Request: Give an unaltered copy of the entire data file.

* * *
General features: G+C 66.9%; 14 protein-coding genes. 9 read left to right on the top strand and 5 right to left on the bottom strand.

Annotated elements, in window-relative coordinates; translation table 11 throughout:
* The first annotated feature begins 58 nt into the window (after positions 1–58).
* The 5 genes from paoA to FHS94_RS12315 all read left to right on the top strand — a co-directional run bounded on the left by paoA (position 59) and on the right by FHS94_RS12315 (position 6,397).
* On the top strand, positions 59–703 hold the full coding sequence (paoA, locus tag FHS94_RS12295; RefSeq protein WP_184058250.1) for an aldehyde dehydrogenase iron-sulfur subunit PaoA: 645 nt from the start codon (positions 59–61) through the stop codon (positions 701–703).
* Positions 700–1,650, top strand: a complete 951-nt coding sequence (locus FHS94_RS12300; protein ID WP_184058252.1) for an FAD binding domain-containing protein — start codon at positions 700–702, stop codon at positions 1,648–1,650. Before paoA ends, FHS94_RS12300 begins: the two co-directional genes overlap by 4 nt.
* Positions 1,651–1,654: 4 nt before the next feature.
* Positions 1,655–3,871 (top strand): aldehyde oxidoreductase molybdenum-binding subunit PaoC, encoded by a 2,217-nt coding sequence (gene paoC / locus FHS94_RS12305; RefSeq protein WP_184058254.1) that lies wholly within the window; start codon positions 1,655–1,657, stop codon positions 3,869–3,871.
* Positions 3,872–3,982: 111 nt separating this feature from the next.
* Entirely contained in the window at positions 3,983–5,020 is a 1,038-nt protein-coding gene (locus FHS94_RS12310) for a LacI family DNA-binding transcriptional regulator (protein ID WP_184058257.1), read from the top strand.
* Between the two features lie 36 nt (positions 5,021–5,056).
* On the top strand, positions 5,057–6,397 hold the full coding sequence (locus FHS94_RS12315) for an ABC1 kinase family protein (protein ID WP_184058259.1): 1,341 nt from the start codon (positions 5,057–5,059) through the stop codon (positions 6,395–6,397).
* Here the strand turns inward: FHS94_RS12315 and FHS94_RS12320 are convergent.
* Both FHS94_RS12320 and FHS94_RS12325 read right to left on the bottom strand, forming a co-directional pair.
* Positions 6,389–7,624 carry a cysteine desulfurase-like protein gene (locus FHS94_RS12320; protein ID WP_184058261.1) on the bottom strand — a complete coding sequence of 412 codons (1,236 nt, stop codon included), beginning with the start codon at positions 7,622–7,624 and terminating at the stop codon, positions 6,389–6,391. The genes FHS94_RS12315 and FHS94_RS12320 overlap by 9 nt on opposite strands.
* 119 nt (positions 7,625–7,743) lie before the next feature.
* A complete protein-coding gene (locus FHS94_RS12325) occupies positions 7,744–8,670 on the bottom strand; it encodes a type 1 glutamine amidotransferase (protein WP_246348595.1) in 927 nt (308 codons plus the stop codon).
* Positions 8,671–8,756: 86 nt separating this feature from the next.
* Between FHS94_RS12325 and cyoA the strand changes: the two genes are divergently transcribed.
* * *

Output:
General features: G+C 66.9%; 14 protein-coding genes. 9 read left to right on the top strand and 5 right to left on the bottom strand.

Annotated elements, in window-relative coordinates; translation table 11 throughout:
* The first annotated feature begins 58 nt into the window (after positions 1–58).
* The 5 genes from paoA to FHS94_RS12315 all read left to right on the top strand — a co-directional run bounded on the left by paoA (position 59) and on the right by FHS94_RS12315 (position 6,397).
* On the top strand, positions 59–703 hold the full coding sequence (paoA, locus tag FHS94_RS12295; RefSeq protein WP_184058250.1) for an aldehyde dehydrogenase iron-sulfur subunit PaoA: 645 nt from the start codon (positions 59–61) through the stop codon (positions 701–703).
* Positions 700–1,650, top strand: a complete 951-nt coding sequence (locus FHS94_RS12300; protein ID WP_184058252.1) for an FAD binding domain-containing protein — start codon at positions 700–702, stop codon at positions 1,648–1,650. Before paoA ends, FHS94_RS12300 begins: the two co-directional genes overlap by 4 nt.
* Positions 1,651–1,654: 4 nt before the next feature.
* Positions 1,655–3,871 (top strand): aldehyde oxidoreductase molybdenum-binding subunit PaoC, encoded by a 2,217-nt coding sequence (gene paoC / locus FHS94_RS12305; RefSeq protein WP_184058254.1) that lies wholly within the window; start codon positions 1,655–1,657, stop codon positions 3,869–3,871.
* Positions 3,872–3,982: 111 nt separating this feature from the next.
* Entirely contained in the window at positions 3,983–5,020 is a 1,038-nt protein-coding gene (locus FHS94_RS12310) for a LacI family DNA-binding transcriptional regulator (protein ID WP_184058257.1), read from the top strand.
* Between the two features lie 36 nt (positions 5,021–5,056).
* On the top strand, positions 5,057–6,397 hold the full coding sequence (locus FHS94_RS12315) for an ABC1 kinase family protein (protein ID WP_184058259.1): 1,341 nt from the start codon (positions 5,057–5,059) through the stop codon (positions 6,395–6,397).
* Here the strand turns inward: FHS94_RS12315 and FHS94_RS12320 are convergent.
* Both FHS94_RS12320 and FHS94_RS12325 read right to left on the bottom strand, forming a co-directional pair.
* Positions 6,389–7,624 carry a cysteine desulfurase-like protein gene (locus FHS94_RS12320; protein ID WP_184058261.1) on the bottom strand — a complete coding sequence of 412 codons (1,236 nt, stop codon included), beginning with the start codon at positions 7,622–7,624 and terminating at the stop codon, positions 6,389–6,391. The genes FHS94_RS12315 and FHS94_RS12320 overlap by 9 nt on opposite strands.
* 119 nt (positions 7,625–7,743) lie before the next feature.
* A complete protein-coding gene (locus FHS94_RS12325) occupies positions 7,744–8,670 on the bottom strand; it encodes a type 1 glutamine amidotransferase (protein WP_246348595.1) in 927 nt (308 codons plus the stop codon).
* Positions 8,671–8,756: 86 nt separating this feature from the next.
* Between FHS94_RS12325 and cyoA the strand changes: the two genes are divergently transcribed.